If you’re reading this, you’ve either had bad experiences partnering with a major publisher or an independent publisher. While every form of publishing a book has its ups and downs, the quickest, most reliable way to get your words out is by self-publishing your work.
Self-Publishing a Book from Scratch
Distribution – You Do Everything
The author is in charge of everything, from writing the book to printing physical and/or selling through e-retail platforms, such as Amazon or Booktopia. As an independent worker, beginner writers might struggle to find an audience.
Costs – Cheapest Option
Compared to partnering up with a major publisher or independent publisher, self-publishing a book is the least costly option. While authors may need to prepare upwards of $5,000 to print and distribute their work, going with a major publisher can cost three or four times as much. The silver lining is that self-publishing authors can cut costs by exclusively selling e-books via online marketplaces and proofreading their own work. Using an online PDF converter like PDFChef Online to transform Word documents into a PDF file will make it easier to gauge how the final product will look.
Difficulty – Taking a DIY Approach
Major and independent publishers have staff that will do much of the grunt work for you. As a self-publishing author, you must be prepared to take on a heavier burden when writing, editing, marketing, setting up a website or blog, and contacting online marketplace reps. Here’s a quick overview of the costs you might incur.
- Proofreading – Up to $500 (depends on length, quality, and complexity)
- Illustrating – Up to $8,000 (depends on complexity and number of illustrations)
- Printing – Up to $4,000 (for 200 copies, depends on complexity)
- Marketing – Between $700 and $12,000 (DIY marketing or hiring a reputable marketing firm)
- E-book Fees – Around $0.15/MB/book sold (depends on online marketplacemarket place)
- Postage and Packaging – Around $8/book (depends on where you ship the book)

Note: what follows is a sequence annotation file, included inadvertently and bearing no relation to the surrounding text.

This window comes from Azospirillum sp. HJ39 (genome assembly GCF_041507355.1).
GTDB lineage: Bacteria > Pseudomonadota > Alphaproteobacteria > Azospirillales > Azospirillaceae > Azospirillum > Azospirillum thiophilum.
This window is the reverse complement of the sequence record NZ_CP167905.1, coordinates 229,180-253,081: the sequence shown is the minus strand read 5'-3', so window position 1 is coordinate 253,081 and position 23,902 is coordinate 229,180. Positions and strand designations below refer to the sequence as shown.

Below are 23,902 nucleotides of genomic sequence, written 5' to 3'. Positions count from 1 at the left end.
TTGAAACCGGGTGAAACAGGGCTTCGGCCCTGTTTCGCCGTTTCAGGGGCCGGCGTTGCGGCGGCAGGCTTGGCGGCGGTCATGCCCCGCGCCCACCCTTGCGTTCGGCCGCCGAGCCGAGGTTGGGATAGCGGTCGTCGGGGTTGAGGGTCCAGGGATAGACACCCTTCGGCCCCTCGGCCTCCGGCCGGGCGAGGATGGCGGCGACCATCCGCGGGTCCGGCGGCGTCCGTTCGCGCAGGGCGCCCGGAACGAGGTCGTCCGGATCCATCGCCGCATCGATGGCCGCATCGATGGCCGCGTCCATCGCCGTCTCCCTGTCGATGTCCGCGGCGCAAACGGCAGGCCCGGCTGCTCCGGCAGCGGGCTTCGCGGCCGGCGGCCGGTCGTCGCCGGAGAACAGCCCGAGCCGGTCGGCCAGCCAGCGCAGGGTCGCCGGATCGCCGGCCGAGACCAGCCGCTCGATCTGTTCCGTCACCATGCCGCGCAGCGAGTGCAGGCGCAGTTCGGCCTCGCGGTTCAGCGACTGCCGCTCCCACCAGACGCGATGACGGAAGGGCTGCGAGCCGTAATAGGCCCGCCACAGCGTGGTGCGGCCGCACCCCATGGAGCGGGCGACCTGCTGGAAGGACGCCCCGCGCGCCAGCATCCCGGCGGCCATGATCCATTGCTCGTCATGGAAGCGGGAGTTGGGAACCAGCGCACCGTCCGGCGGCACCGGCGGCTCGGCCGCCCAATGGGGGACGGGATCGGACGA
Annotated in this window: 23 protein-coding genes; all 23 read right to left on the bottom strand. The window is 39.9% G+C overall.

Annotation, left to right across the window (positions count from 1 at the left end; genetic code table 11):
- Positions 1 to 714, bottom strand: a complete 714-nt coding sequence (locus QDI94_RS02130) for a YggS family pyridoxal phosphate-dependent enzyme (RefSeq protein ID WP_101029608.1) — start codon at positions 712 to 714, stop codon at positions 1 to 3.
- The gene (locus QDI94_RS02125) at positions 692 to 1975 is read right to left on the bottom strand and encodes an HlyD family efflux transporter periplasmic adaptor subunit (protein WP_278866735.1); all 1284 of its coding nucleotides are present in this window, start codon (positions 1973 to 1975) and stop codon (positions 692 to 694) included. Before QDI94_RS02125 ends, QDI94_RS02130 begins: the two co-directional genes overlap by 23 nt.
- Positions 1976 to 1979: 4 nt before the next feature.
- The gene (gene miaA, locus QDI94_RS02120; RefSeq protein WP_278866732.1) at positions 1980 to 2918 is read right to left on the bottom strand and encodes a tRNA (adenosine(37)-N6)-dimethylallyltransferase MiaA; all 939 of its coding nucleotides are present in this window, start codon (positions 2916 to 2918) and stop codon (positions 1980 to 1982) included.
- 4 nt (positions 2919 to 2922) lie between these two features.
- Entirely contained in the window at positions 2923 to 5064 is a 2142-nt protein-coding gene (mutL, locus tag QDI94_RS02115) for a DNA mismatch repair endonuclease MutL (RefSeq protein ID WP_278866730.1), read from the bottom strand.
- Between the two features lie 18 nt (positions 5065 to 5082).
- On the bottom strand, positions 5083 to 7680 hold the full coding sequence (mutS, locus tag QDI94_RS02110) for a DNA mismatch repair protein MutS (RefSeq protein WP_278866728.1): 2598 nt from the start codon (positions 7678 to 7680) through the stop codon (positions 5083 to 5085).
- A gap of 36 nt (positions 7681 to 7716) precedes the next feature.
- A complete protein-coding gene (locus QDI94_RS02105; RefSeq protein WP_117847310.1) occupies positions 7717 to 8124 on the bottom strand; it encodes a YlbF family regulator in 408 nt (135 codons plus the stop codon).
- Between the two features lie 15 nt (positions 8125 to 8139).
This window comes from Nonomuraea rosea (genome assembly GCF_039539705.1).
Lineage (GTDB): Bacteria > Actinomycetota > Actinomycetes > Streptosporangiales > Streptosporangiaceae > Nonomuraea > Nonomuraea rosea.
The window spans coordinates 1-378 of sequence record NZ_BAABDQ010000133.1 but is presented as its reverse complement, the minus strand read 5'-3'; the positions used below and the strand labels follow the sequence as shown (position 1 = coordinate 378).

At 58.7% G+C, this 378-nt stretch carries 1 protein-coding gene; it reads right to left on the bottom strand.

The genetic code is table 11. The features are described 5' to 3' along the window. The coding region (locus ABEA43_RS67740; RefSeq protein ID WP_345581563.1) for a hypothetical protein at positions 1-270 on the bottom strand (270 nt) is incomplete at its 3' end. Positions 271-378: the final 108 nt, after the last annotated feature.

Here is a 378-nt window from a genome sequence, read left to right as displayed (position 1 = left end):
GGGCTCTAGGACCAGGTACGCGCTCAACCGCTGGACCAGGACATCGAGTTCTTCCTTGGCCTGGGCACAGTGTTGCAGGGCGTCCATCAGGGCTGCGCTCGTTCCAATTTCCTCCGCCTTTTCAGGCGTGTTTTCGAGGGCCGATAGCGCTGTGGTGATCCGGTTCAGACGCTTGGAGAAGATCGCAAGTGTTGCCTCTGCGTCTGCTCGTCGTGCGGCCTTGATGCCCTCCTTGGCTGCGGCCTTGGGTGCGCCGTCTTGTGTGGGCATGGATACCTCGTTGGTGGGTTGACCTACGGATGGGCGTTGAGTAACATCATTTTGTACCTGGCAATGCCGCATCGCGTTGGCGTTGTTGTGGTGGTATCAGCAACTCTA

Flexibility – 100% in Control
You, the author, are in charge of everything, but that doesn’t mean you have to work yourself to death to get your book out. Newbie authors can enjoy the view while slowly completing each step of the self-publishing process. Since you’re not chasing a deadline, you’ll have more time to come up with an idea for your book and its contents, interview designers and proofreaders, to speak with marketing reps, and to set up an online store. Also, since no other parties are directly invested in the success of your book, you have full creative control over the final product.
Relationship Management – Figure It Out
It’s the author’s duty to contact suppliers, distributors, and service providers. Luckily, everything can be done online—Shopify and Fiverr are filled with expert proofreaders, professional printers, and wholesale paper manufacturers. You’ll have to make the first move when contacting third parties that contribute to the completion of your book. This includes financial institutions if you need to take out a loan.
Chance of Success – Most Challenging
Regardless of which publishing avenue you choose, the success of your book relies heavily on the quality of its content. However, self-publishers typically have a harder time getting their books off the printing press and into bookstores. It’s highly advised that aspiring writers try to distribute their works on online platforms. Amazon offers a generous 35-70% royalty for every book sale, depending on its retail price.
Speed to Market – Up to You
On average, self-publishing authors need at least five months to get their book out. This includes writing, printing, and distributing physical copies. However, you can fast-track the release of your by avoiding physical prints and opting for the ebooke-book route. Still, it will take a few months to set up a blog, garner an audience, and set up your book’s page on Amazon.
Is Self-Publishing Right for You?
After going through this infographic, you might still have a few lingering questions. Before deciding whether to self-publish or go with a major/independent publisher, you should ask yourself the following:
How much can I spend?
Although self-publishing a book is the cheapest option, it can still cost the author $4,000 or more to get their book onto shelves. However, this is preferable to the $12,000-plus figure you’d spend on partnering with a major publisher.
How much should I spend?
If this is your first time publishing a book, please remember to not sink your entire life savings into a process you’re not fully familiar with. While working on your first book, expect to spend up to 50% more than your budget while also searching for ways to improve cost-efficiency.
Can I market my own books?
Even if you’re not a marketing whiz, you don’t have to tackle this extraordinarily difficult endeavor on your own. Freelance platforms are filled with aspiring marketers just itching to build a name for themselves. Give them a try—they’re cheap(ish) and eager to please.